A few weeks ago, I was chatting with a young black woman who recently graduated from Louisiana State. I asked her how she liked it there. She smiled, then sighed in exasperation. Without prompting, she brought up race. She had enrolled at LSU knowing Louisiana is one of the blackest states in the country, but once she got to campus, she realized black students made up a proportionately tiny fraction of the student body.
A football fan, she quickly figured out that going to tailgating parties on Saturdays meant stomaching the many Confederate flags on display, often in purple and gold, the university's colors. Oh, and there was a recent controversy that blew up on Twitter over a photo taken on campus of what appeared to be a noose — it turned out not to be, but such was the racial climate there that black students found it entirely plausible. She loved LSU, she told me, but by the time she graduated, she was exhausted by the feeling that it wasn't mutual.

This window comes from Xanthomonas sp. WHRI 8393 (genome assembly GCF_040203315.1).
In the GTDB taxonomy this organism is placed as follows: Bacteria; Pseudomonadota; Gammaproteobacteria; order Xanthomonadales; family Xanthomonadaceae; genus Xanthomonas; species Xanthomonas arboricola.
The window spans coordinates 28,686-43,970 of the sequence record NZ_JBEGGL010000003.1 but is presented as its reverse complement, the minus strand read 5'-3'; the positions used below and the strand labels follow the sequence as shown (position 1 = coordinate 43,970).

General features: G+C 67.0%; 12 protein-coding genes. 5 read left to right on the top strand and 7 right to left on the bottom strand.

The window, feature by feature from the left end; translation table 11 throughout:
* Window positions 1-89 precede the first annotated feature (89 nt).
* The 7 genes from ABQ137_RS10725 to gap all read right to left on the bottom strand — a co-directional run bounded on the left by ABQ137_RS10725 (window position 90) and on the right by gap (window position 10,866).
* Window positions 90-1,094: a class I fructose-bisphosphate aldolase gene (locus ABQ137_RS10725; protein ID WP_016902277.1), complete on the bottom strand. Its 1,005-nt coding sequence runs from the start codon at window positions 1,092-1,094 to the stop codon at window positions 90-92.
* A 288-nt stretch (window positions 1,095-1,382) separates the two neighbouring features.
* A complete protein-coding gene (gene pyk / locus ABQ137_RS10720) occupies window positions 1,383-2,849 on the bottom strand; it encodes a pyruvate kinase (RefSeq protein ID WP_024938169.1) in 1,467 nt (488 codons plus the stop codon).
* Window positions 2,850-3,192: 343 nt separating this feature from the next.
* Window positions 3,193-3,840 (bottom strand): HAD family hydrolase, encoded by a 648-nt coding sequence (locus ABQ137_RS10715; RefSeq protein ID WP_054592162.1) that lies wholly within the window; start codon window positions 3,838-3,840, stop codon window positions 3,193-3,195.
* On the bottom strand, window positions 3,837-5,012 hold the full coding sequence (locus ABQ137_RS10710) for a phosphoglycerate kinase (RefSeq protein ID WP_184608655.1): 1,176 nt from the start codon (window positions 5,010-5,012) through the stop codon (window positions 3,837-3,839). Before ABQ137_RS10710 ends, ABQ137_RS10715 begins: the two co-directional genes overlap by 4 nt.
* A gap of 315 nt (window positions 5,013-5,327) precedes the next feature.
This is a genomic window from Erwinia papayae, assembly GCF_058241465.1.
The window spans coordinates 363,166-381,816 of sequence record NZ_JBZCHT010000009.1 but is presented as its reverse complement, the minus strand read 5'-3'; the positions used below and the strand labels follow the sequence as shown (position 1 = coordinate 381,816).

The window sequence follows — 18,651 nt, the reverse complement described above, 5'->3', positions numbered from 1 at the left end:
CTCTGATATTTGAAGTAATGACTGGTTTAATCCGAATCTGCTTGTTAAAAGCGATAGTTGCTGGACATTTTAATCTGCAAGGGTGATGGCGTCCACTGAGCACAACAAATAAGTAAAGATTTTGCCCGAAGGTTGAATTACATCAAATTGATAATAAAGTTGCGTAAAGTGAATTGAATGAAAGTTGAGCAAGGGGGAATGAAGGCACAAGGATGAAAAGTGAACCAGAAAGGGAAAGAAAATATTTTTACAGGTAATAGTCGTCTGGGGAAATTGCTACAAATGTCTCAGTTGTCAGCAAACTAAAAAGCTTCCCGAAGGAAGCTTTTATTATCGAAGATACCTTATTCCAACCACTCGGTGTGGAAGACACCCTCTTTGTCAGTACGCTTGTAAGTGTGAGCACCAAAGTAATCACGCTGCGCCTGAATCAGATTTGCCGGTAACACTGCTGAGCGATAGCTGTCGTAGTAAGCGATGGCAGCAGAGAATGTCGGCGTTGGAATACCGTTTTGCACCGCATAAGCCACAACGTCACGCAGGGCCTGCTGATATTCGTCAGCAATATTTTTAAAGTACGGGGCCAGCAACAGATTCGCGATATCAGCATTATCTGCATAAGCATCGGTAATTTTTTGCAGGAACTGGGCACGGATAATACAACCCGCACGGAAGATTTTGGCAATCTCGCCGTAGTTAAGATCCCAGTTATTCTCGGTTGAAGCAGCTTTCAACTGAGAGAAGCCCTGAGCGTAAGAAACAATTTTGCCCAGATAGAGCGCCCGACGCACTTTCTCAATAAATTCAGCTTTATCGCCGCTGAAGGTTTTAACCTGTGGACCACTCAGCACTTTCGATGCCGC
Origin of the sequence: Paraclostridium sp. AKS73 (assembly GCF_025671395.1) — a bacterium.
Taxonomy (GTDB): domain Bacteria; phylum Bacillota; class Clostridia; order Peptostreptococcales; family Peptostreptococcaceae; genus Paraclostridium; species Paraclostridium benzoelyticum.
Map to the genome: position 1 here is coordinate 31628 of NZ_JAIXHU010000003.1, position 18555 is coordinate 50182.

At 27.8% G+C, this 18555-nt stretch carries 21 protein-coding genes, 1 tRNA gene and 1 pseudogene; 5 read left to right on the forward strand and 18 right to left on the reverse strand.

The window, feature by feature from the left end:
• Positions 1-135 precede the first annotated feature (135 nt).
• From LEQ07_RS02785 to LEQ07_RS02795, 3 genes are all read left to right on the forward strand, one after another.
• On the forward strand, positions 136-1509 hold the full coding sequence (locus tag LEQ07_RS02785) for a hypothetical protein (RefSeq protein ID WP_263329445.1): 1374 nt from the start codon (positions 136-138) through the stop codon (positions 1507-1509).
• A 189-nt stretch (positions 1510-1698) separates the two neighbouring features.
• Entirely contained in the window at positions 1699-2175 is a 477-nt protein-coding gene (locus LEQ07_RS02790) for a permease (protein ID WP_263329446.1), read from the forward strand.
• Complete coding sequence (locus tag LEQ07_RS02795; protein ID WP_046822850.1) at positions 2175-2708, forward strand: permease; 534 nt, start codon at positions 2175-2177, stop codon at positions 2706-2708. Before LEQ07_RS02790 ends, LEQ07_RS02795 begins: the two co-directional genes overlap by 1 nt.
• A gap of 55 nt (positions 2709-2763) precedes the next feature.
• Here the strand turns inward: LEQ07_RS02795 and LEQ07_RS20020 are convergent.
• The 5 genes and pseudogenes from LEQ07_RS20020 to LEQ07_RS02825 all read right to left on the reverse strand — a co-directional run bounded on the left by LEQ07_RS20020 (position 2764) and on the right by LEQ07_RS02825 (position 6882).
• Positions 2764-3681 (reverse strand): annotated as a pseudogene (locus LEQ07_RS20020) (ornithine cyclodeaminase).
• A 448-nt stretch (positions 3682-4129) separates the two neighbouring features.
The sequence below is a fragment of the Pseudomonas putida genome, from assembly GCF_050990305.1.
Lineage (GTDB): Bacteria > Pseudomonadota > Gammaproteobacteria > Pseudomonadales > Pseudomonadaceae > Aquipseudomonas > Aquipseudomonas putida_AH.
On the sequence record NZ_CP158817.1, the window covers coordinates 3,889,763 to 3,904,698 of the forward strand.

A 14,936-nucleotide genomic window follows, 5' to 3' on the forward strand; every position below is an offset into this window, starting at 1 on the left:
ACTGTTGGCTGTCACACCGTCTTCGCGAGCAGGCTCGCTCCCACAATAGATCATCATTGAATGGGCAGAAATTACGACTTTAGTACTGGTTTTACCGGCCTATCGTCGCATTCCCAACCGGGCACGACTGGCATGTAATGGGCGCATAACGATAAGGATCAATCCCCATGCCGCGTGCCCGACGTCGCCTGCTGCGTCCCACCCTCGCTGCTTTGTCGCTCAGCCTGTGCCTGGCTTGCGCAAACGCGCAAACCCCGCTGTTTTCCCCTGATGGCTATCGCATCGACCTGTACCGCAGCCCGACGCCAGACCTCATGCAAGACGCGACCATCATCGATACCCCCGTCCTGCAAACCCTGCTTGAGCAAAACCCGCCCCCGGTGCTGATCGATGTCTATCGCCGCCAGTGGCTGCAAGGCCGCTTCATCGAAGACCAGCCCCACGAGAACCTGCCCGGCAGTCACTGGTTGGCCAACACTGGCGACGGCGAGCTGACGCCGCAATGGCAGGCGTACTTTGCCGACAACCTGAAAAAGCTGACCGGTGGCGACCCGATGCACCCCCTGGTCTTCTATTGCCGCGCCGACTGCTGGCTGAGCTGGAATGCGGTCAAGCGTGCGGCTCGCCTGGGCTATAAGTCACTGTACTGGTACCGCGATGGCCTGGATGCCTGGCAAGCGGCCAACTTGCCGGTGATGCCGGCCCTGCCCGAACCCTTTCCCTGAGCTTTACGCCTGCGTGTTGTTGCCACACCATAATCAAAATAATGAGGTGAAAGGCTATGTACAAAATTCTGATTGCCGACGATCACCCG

Ask any person of color who went to a predominantly white university what college was like for them, and you're likely to get an appraisal of the racial dynamics at their alma maters. I've been hearing these recollections a lot lately, as black college students across the country from Yale to Ithaca to Mizzou have become increasingly vocal about issues of safety and belonging on their campuses.
This agitation is playing out at a time when higher education is more explicitly discussed in the language of the marketplace — "best values," "most lucrative majors" — in which students see their relationships to their universities in more transactional terms than previous generations did. They're not just students, but stakeholders. A student protester at Ithaca College recently made this explicit. "As customers, when we don't like the product, we complain," he told Fusion. "When a manager keeps ignoring what the customers are complaining about — there's a problem."